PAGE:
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Neon Survey

Neon Glossary

Like the pracitioners of any profession, neon sign makers have developed their own vocabulary to describe their work. This glossary contains words and terms used to describe neon signage. This page has a list of terms used by sign designers complied by Josh Cannaday.

Scan this list or jump to a particular category:

Types | Physical Elements | Architectural | Design | Lighting | Text

To search for a particular term, press ctrl-f

1. Types of signs

Animated sign: A sign that shows motion or changes in copy or color, most often through electric or electronic means.

Architectural sign: A sign whose design is actually integrated into the architecture of the structure.

Backlit sign: A sign consisting of a cabinet containing a light source surrounded by on or more translucent faces.

Back to Back: Two or more sign faces mounted on a common structure, but facing in opposite directions

Building-Front Design: Usually associated with the Las Vegas's Freemont street. They may be two or three-dimensional signs which project up and or out from the building itself. Building-front designs also utilize the luminous properties of neon to create a canvass of light as the buildings façade.

Canopy sign: A sign which is suspended from and forms part of a canopy or marquee and which does not usually extend beyond the limits of the canopy or marquee.

Cantilever construction: A sign mounted on the end, often called a flag or end-mount.

Changeable copy sign: A sign on which the copy can be changed, either manually through the use of attachable letters or electronically using incandescent bulbs or light emitting diodes.

Directional sign: Signage used to provide direction to travelers.

Electronic changeable copy sign: A sign that utilizes computer generated messages or some other electronic means of changing copy. These signs include displays using LED, LCD or a flipper matrix.

Fascia sign: A flat sign that is mounted on a wall and whose face runs parallel to it.

Fiber optic display: A type of sign that transmits its message utilizing light directed through thread-like fibers of glass or plastic.

Ground sign: A free standing sign that is mounted on poles or braces, without any secondary support.

Hanging sign: A double face sign that hangs from a bracket or support and projects from a wall, building or pole. Projecting sign.

Internally illuminated: A sign which is lighted through the use of internal electric fixtures or lamp banks.

LCD (liquid crystal display): A type of electronic changeable copy sign utilizing liquid crystals that become opaque or clear when exposed to a controlled voltage. They are sometimes used in time and temperature displays.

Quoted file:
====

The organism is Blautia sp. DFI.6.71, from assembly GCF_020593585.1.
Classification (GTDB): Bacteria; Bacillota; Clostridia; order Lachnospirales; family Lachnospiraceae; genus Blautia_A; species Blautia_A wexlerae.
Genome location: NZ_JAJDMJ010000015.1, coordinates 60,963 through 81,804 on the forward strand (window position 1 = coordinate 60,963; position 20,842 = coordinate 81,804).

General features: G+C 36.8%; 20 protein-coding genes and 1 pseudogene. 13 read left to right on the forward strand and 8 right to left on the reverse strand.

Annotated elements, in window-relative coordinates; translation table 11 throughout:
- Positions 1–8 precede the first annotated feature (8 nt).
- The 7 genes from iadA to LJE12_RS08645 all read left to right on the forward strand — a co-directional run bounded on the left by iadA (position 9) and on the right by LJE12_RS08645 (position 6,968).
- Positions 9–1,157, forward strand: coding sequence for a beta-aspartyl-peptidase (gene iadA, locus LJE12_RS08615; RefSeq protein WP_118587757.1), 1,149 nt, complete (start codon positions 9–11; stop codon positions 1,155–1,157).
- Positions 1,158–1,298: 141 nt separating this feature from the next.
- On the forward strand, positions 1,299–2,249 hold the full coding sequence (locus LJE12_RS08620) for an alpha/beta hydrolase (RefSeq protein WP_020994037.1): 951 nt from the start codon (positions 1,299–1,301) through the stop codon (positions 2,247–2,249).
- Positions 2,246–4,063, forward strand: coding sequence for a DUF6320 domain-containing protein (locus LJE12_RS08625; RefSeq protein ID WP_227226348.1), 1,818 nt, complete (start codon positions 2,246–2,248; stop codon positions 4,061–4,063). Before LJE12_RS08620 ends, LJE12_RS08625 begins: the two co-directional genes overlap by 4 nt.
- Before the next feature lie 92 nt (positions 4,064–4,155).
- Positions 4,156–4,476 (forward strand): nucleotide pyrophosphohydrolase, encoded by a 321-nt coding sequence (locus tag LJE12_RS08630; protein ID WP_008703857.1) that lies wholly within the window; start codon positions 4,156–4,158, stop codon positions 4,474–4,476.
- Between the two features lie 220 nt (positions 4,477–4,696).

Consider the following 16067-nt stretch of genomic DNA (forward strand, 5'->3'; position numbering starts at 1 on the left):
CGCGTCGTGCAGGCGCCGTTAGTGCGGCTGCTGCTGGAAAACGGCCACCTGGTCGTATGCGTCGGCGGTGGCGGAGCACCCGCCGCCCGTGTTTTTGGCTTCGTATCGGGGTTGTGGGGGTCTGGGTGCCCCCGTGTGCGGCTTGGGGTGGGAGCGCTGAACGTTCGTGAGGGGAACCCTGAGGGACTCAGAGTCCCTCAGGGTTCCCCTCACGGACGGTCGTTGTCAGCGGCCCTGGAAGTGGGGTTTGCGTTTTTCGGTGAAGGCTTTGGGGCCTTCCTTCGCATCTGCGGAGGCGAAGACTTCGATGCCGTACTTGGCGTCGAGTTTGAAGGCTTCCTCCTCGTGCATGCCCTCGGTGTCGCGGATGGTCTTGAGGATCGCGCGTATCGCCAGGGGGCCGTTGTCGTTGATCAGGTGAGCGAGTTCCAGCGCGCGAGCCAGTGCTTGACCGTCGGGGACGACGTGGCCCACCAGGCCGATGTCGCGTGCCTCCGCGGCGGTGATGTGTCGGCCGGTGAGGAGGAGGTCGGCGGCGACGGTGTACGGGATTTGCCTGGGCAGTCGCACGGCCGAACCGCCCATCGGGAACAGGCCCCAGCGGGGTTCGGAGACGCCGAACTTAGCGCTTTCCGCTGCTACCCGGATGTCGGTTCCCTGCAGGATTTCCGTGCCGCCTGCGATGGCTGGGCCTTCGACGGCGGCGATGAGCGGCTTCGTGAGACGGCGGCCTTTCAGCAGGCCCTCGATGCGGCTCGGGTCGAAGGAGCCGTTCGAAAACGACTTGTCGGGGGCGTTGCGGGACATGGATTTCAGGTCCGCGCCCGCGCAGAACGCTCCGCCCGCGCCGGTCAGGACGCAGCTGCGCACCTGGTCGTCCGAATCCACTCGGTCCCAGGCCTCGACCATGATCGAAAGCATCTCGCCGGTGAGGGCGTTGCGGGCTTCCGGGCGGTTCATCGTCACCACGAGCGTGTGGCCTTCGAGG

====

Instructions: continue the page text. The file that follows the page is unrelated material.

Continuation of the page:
LED (light-emitting diode): A type of electronic changeable copy sign that utilizes hundreds of light-emitting diodes - electronic ship and colored lens assemblies - in single and tri-color matrixes. LEDs are physically flexible and inexpensive to operate when compared with other message centers.

Marquee: A projecting structure permanently attached to, but not a part of, the roof. Also, known as a canopy.

Message center: Any sign that displays changeable copy (or that portion of a given sign.)

Monument sign: A mounted ground sign, sometimes affixed to a base or a pedestal. A freestanding sign that is a low rise with a base or pole cover.

Pole sign: A free standing sign, usually double-faced, mounted on a round pole, square tube or other fabricated member without any type of secondary support.

Porte-cochere: A passage way used to allow vehicles to pass from the street into the interior courtyard.

Projection Sign: A sign which projects off of the structure of the building usually a 90 degree angle.

Pylon or Sculpted Pylon Sign: A sign usually associated with the Las Vegas Strip, a pylon sign high-rise tower usually with several forms of signage integrated, designed to attract the attention of motorists and or distant viewers. Sometimes they are flanked to create an entrance or gateway.

Super-Pylon: Associated with large strip resorts, the super-pylon is simply a pylon style sign that is of immense size. The term was first associated with the MGM Grand's original super-pylon design

Upright Sign: A higher narrower version of of the projection sign mounted at right angles to the exterior wall.

2. Physical elements of signs

Base: A) A thin trim beneath the bottom molding of a sign or bulletin, B) The background color in screen printing, C) Platform on which a ground sign rests.

Cabinet: An electric sign not including the components and structure. A cabinet is made up of a face and back along with the edge.

Channel: The outline of a letter, border or similar object with a vertical sidewall to confine the lighting on the face either to restrict vision at an angle or to prevent light spillage over adjacent areas.